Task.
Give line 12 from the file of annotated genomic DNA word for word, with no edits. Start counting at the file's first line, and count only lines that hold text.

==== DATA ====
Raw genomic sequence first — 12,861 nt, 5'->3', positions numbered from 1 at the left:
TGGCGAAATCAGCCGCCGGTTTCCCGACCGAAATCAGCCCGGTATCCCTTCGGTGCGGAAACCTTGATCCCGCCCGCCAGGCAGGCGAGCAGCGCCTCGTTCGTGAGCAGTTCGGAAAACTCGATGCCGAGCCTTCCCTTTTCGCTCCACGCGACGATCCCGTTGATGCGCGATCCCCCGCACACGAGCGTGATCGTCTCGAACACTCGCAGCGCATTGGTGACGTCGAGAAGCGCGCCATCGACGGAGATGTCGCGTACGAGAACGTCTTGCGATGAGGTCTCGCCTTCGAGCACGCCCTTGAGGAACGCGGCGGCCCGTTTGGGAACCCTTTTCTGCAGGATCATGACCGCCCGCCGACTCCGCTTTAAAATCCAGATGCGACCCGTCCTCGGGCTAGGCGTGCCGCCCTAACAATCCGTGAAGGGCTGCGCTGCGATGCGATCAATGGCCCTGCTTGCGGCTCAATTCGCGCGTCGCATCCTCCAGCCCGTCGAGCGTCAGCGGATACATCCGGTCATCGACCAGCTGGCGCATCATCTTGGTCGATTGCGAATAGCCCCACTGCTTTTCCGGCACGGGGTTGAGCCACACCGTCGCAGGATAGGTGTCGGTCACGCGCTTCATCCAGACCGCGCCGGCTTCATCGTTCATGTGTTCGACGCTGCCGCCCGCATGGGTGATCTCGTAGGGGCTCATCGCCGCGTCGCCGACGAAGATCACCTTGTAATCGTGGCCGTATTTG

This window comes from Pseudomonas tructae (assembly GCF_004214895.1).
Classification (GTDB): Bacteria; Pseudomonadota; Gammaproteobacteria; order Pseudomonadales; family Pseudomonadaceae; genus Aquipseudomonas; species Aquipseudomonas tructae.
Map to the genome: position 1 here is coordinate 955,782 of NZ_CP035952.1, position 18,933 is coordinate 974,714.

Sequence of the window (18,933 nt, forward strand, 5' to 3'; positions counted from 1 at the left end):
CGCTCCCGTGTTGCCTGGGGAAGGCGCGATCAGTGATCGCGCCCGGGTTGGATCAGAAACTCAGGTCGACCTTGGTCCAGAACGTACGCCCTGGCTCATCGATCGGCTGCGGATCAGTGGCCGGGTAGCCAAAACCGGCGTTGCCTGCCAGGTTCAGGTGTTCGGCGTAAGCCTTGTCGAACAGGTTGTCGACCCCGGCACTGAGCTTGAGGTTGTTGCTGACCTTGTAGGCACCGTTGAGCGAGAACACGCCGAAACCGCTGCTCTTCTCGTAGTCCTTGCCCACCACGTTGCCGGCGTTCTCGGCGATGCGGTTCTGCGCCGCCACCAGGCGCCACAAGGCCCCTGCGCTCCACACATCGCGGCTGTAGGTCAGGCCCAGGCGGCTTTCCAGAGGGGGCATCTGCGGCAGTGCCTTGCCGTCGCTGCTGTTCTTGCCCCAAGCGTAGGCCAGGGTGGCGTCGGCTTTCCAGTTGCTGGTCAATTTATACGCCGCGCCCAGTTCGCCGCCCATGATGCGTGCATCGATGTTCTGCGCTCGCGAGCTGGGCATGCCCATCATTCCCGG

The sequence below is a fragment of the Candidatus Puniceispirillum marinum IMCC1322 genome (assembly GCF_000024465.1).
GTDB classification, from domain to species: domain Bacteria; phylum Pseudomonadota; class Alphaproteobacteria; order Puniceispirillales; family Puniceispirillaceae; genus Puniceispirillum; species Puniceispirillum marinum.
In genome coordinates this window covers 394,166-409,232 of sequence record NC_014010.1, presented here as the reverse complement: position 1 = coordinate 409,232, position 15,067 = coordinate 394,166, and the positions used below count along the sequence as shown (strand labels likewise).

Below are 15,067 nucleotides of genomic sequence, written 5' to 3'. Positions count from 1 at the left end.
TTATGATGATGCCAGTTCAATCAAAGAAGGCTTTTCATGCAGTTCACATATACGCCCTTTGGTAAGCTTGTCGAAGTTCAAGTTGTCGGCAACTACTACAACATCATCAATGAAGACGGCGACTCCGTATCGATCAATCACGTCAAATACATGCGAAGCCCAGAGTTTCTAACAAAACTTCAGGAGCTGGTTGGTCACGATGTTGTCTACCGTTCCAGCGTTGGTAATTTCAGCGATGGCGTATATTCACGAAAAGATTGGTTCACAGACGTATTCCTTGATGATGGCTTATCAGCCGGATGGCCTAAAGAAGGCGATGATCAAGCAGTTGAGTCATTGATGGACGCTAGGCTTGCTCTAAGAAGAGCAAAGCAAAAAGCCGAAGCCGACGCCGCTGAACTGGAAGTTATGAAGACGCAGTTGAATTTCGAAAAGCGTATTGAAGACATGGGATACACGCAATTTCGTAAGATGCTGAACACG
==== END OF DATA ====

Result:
TTATGATGATGCCAGTTCAATCAAAGAAGGCTTTTCATGCAGTTCACATATACGCCCTTTGGTAAGCTTGTCGAAGTTCAAGTTGTCGGCAACTACTACAACATCATCAATGAAGACGGCGACTCCGTATCGATCAATCACGTCAAATACATGCGAAGCCCAGAGTTTCTAACAAAACTTCAGGAGCTGGTTGGTCACGATGTTGTCTACCGTTCCAGCGTTGGTAATTTCAGCGATGGCGTATATTCACGAAAAGATTGGTTCACAGACGTATTCCTTGATGATGGCTTATCAGCCGGATGGCCTAAAGAAGGCGATGATCAAGCAGTTGAGTCATTGATGGACGCTAGGCTTGCTCTAAGAAGAGCAAAGCAAAAAGCCGAAGCCGACGCCGCTGAACTGGAAGTTATGAAGACGCAGTTGAATTTCGAAAAGCGTATTGAAGACATGGGATACACGCAATTTCGTAAGATGCTGAACACG